Let in Light and Air
By now on the East Coast, lots of roses have mildew or black spot on the leaves. Prevention through good cultural conditions -- selecting disease-resistant cultivars and planting where there are 8 hours or more of sunlight and good air circulation -- is the best approach. As this is not the time to move roses, consider removing nearby tree and shrub branches to increase light and air flow.
Use Organic Control for Mildew and Other Diseases
Try an organic control against mildew on roses and perennials, even food crops. Serenade's Bacillus subtilis is a biofungicide for powdery mildew, downy mildew, bacterial spot, rust, and more. It stops plant pathogen spores from germinating and disrupts pathogen growth.
Spray Sooner Rather Than Later
Despite initial cynicism, I've seen the light -- rather the roses and phlox with AND without white mildew. Two seasons using EDEN Bioscience's Messenger convinced me that early-season spraying nearly stops mildew and black spot; belated spraying on mildew-covered foliage doesn't kill fungi but subsequent new growth is healthy. Messenger uses harpin proteins (derived from fireblight) to stimulate a plant's natural reactions of disease resistance, growth, and flowering.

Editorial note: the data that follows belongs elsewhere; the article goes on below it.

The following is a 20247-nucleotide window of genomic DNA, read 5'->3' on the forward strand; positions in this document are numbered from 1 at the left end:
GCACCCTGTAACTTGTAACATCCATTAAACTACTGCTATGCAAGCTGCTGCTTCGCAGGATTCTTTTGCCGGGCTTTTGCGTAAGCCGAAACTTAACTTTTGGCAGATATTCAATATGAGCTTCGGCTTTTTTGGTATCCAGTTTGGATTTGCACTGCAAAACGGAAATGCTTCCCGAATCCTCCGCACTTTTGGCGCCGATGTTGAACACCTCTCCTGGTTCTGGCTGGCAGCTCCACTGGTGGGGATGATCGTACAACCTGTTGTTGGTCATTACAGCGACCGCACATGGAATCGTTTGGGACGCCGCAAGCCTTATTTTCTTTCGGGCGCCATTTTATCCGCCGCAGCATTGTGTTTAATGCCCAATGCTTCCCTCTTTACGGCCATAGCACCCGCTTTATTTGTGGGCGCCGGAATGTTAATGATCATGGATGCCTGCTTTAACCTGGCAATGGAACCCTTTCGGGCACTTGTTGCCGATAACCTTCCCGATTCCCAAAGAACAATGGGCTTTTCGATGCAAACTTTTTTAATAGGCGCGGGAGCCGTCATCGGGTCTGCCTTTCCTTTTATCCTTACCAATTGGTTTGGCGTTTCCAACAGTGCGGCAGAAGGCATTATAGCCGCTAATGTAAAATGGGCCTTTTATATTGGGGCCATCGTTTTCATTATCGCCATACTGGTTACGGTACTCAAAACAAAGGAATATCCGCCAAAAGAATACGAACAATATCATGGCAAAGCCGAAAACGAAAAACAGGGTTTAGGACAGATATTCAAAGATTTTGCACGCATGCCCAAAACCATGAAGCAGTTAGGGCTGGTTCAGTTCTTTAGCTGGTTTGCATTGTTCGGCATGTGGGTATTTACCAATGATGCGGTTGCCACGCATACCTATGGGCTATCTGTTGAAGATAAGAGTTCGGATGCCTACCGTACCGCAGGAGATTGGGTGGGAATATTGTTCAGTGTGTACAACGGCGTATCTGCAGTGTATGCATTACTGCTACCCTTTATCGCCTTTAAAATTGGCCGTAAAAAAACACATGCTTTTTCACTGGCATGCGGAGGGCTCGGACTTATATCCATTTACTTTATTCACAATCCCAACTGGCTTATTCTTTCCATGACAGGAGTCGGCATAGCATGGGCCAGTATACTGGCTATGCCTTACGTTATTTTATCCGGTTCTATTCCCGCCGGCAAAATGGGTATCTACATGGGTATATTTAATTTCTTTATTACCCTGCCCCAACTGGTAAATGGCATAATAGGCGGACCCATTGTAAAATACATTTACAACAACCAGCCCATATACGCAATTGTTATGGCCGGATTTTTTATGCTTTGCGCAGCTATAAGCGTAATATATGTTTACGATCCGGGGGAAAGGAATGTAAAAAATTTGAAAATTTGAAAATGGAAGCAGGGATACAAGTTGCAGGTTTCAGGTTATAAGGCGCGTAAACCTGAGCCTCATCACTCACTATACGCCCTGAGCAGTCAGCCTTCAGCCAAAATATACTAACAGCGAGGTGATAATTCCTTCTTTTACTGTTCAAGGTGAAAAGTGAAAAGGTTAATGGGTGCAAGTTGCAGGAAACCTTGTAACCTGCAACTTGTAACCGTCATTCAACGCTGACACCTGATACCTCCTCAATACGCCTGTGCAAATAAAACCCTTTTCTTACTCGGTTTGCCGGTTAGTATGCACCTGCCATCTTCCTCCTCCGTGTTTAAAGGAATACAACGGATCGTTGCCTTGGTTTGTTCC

Prune Off Spent Lilac Flowers
Remove dead lilac flower clusters by pruning just above a node (where leaf joins stem). Then remove older or crowded branches with a pruning cut at the base of the shrub. That's right, squat or bend over to reach inside the shrub just above the soil, and clip the branch low. Also prune off crossing or damaged branches. Leave the strong, healthy branch; remove the broken, spindly, or weak one.
Pinch for Bushiness
Pinching off the stem tip on basil, mums, and sweet potato vines will make the plants grow more bushy. In northern climes, pinching or pruning off the summer phlox's stem tip right now also will promote bushy growth without flower loss. Doing it much later, though, will remove flower buds.